The minimum spanning tree of a graph is defined as a tree which contains all the vertices, and does so using the smallest accumulative weight of edges.

You are given a graph in the shape of a line: it has vertices and edges, where the -th edge connects vertices and , using weight . You are also given an integer : there exists an arbitrary number of "network trampolines," indicating that a weightless edge connects the -th vertex to the -th vertex, given that both exist, for all values of . You are also allowed to use the other existing edges as necessary.

All edges are undirected.

Find the minimum spanning tree of the graph by outputting the sum of the weights of all encompassed edges.

#### Input Specification

On the first line, there will be the integer , followed by a space, followed by the integer .

On the next line, there will be space-separated integers, the -th being , the weight of the edge connecting the -th vertex with the -th vertex. (It should be assumed that the vertices are numbered from to .)

#### Constraints

For all subtasks:

For all from to , .

##### Subtask 1 [35%]

##### Subtask 2 [20%]

##### Subtask 3 [45%]

#### Output Specification

Print a single integer, the combined weight of the graph's minimum spanning tree.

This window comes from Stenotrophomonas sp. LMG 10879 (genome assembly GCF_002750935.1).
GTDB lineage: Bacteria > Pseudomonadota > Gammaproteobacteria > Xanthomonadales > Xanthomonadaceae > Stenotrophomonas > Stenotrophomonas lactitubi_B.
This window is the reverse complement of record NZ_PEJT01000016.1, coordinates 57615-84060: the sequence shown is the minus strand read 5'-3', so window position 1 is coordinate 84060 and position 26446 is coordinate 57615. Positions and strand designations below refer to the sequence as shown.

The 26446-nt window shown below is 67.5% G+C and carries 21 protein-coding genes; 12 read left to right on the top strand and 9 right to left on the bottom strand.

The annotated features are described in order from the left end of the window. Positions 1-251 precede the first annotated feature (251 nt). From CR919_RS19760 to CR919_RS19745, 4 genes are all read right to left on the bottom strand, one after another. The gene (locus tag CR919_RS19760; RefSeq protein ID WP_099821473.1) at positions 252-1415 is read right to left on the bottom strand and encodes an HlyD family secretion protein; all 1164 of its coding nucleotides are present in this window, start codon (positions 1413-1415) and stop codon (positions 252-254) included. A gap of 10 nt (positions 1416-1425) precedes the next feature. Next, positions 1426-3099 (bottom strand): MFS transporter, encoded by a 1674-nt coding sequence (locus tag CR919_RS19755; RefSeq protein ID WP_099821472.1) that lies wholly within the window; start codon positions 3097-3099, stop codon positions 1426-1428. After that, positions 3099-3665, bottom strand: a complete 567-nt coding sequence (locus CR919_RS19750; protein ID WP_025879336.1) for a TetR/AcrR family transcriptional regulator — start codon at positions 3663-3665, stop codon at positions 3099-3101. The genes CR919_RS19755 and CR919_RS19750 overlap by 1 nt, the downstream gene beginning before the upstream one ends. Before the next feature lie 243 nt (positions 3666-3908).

#### Sample Input 1

```
3 2
3 5
```

#### Sample Output 1

`3`

#### Explanation for Sample 1

There are three vertices in this graph. 1 and 2 are connected by an edge of weight 3, 2 and 3 by one of weight 5, and it can be deduced that, since and , 1 and 3 are connected by an edge of weight 0. The minimum spanning tree consists of the 0-weight edge and the 3-weight edge, which spans all the vertices.

#### Sample Input 2

```
5 2
5 6 7 8
```

#### Sample Output 2

`5`

#### Explanation for Sample 2

There are five edges: edges of weight 0 exist from 1 to 3, 3 to 5, and 2 to 4. Take all of these edges, along with the edge connecting 1 and 2, and the minimum spanning tree is complete.

#### Sample Input 3

```
5 3
5 6 7 8
```

#### Sample Output 3

`11`

## Comments

Once you've solved the problem, check out LNY's submission for an (IMO) pretty neat linear-time solution.